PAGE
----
The Transparent Body
Wilhelm Conrad Röntgen developed his passion for physics in Zurich. A quarter of a century later, he discovered the rays that rendered humans transparent.
What would Wilhelm Conrad Röntgen’s life have been like without the Zurich years? Any answer must be speculative. All the same, it was at Zurich’s ETH (then known as the Federal Polytechnical School) that Röntgen found his way to physics, and at the University of Zurich that he obtained his doctorate with his “Studien über Gase” (studies on gases).
Röntgen began his studies in the mechanical-technical department of ETH in the winter semester of 1865. He evidently thought little of exerting himself intellectually, and played the elegant dandy, with luxurious lodgings on the Seilergraben. Many an hour was spent rowing on the lake and hiking in the mountains.
At ETH, Röntgen had the good fortune to encounter inspiring teachers. The professor who took on the idle Röntgen was Gustav Anton Zeuner, professor of mechanical engineering from 1855 to 1871. He also supervised Röntgen’s doctoral thesis at the University of Zurich.
Röntgen’s encounter with the young physicist August Kundt was to prove a decisive stroke of fate. After completing his qualification as an engineer, Röntgen was undecided as his future. Kundt, then a professor at ETH, invited the young man to his laboratory. Here, Röngten acquired the precision in experimentation for which he was later renowned; Röntgen had been won over to physics. At that time, ETH was not authorized to award doctorates. The University was accommodated under the same roof, so it transpired that, in 1869, Röntgen presented his thesis at the University of Zurich, and thus left the city with the title “Dr. phil.” When in 1870 Kundt followed a call to Würzburg, he took Röntgen with him as his assistant.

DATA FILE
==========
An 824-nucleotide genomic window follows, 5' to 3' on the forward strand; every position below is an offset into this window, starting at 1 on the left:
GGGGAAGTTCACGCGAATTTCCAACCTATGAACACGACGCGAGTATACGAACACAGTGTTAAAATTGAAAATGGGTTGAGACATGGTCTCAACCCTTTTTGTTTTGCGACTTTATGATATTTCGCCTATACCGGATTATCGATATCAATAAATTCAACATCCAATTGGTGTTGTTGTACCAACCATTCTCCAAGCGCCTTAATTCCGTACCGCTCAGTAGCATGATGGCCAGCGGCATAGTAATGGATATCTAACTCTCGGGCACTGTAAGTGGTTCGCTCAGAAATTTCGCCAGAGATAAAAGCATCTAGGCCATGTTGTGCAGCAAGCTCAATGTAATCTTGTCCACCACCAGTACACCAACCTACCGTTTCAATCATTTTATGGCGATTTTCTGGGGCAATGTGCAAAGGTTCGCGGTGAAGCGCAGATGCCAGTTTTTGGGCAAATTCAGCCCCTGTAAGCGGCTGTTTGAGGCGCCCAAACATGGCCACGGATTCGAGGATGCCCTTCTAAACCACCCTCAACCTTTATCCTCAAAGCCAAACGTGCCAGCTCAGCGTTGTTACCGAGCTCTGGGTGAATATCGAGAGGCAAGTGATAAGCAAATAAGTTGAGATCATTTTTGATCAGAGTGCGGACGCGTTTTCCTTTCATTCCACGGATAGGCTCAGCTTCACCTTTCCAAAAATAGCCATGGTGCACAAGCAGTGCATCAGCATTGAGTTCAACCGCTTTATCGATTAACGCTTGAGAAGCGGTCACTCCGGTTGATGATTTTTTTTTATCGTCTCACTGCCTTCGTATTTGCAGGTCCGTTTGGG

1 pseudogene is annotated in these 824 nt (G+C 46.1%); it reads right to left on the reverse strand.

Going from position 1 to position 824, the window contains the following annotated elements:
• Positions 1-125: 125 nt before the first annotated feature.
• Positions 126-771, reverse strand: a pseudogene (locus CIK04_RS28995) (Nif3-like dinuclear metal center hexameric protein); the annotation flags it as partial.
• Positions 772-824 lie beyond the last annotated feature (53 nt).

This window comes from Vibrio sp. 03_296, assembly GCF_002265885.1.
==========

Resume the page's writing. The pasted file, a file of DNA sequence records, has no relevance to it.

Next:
25 years later, on 8 November 1895, in his laboratory in Würzburg, Röntgen, now professor of physics, discovered a new type of rays: X-rays, and thus made human beings transparent. The first known Röntgen image shows the hand of his wife, Bertha. Within a very short space of time, Röntgen’s discovery not only made international headlines, but triggered a veritable tsunami in scientific circles. A Zurich doctor, Röntgen’s colleague from Würzburg, Albert Kölliker, suggested that the new X-rays should be called “Röntgen rays” in honor of their discoverer. In German-speaking countries, an x-ray image is termed a “Röntgenbild” to this day.